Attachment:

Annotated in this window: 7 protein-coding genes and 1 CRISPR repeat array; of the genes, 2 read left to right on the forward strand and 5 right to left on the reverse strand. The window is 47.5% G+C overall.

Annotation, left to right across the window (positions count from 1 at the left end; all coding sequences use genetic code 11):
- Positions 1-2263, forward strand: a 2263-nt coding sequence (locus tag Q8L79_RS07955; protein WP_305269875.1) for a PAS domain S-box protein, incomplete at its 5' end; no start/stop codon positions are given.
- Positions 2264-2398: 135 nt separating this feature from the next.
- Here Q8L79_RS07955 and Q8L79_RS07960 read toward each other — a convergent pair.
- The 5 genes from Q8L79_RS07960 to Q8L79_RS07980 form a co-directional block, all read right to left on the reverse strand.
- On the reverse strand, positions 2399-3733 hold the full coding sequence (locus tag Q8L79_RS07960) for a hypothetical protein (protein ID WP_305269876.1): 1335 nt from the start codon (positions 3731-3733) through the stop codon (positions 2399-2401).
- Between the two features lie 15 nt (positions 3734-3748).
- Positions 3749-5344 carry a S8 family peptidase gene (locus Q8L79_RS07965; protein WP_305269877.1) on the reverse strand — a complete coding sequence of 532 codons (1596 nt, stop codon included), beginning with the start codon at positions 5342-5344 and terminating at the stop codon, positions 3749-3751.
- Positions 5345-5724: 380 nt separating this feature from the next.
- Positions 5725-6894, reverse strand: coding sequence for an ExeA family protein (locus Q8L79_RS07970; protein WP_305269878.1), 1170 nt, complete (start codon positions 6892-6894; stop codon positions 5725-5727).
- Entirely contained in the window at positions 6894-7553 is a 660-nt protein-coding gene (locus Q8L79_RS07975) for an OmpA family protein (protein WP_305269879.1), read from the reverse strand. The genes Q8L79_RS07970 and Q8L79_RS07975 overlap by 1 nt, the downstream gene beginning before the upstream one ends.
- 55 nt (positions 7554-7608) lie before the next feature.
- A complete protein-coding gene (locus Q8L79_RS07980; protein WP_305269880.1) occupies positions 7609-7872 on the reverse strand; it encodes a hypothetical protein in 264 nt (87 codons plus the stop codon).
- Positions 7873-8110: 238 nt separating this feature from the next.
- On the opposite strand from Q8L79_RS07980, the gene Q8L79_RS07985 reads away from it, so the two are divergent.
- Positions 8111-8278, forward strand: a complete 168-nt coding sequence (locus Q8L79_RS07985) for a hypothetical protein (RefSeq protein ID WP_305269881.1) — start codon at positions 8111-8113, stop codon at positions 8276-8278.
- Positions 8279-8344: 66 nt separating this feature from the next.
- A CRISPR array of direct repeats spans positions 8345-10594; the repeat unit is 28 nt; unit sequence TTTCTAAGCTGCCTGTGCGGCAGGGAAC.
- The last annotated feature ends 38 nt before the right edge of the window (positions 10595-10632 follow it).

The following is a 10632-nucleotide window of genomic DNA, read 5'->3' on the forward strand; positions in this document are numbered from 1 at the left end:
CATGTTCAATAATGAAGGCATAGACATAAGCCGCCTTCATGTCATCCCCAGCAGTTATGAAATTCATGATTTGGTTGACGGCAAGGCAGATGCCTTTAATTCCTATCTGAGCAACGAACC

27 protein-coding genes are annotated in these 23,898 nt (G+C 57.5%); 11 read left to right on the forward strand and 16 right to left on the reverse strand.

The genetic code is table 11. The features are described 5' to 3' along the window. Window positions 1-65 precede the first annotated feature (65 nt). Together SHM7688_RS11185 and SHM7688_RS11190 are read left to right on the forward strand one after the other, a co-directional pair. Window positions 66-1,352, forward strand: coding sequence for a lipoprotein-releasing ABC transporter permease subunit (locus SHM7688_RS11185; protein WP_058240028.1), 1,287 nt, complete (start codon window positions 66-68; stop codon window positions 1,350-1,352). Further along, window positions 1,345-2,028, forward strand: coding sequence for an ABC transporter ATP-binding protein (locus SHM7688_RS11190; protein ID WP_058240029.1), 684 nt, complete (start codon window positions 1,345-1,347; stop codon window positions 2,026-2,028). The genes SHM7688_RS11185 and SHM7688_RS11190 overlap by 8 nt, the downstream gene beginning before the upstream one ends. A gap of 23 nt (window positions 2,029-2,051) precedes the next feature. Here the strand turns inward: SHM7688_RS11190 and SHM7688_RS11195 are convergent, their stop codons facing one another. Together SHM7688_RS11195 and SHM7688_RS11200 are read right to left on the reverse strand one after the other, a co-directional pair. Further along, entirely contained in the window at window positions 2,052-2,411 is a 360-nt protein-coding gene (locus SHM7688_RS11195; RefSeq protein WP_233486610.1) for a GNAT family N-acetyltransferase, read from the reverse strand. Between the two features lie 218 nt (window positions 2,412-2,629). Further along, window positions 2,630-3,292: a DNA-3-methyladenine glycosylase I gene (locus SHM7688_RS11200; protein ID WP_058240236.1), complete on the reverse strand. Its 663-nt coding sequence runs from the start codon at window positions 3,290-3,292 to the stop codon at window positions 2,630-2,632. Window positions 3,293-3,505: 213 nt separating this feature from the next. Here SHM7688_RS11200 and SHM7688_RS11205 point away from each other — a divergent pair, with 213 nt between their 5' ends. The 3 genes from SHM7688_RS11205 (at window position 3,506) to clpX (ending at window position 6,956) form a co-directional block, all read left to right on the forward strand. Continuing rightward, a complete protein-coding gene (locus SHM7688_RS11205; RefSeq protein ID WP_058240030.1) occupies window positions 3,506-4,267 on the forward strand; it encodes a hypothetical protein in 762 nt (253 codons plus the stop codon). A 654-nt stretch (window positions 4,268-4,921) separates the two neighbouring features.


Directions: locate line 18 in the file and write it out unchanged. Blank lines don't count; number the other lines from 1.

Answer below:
- Positions 8279-8344: 66 nt separating this feature from the next.